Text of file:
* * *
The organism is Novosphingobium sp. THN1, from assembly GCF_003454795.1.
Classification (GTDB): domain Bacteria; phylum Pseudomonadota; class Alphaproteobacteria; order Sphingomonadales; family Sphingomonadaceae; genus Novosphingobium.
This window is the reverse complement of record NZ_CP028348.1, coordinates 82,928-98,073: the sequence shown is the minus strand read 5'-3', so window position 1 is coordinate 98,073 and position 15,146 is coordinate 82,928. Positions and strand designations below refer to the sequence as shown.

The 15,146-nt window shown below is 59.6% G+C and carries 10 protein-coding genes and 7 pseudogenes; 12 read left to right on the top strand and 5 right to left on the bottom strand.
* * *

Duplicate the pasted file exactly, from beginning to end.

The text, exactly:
The organism is Novosphingobium sp. THN1, from assembly GCF_003454795.1.
Classification (GTDB): domain Bacteria; phylum Pseudomonadota; class Alphaproteobacteria; order Sphingomonadales; family Sphingomonadaceae; genus Novosphingobium.
This window is the reverse complement of record NZ_CP028348.1, coordinates 82,928-98,073: the sequence shown is the minus strand read 5'-3', so window position 1 is coordinate 98,073 and position 15,146 is coordinate 82,928. Positions and strand designations below refer to the sequence as shown.

The 15,146-nt window shown below is 59.6% G+C and carries 10 protein-coding genes and 7 pseudogenes; 12 read left to right on the top strand and 5 right to left on the bottom strand.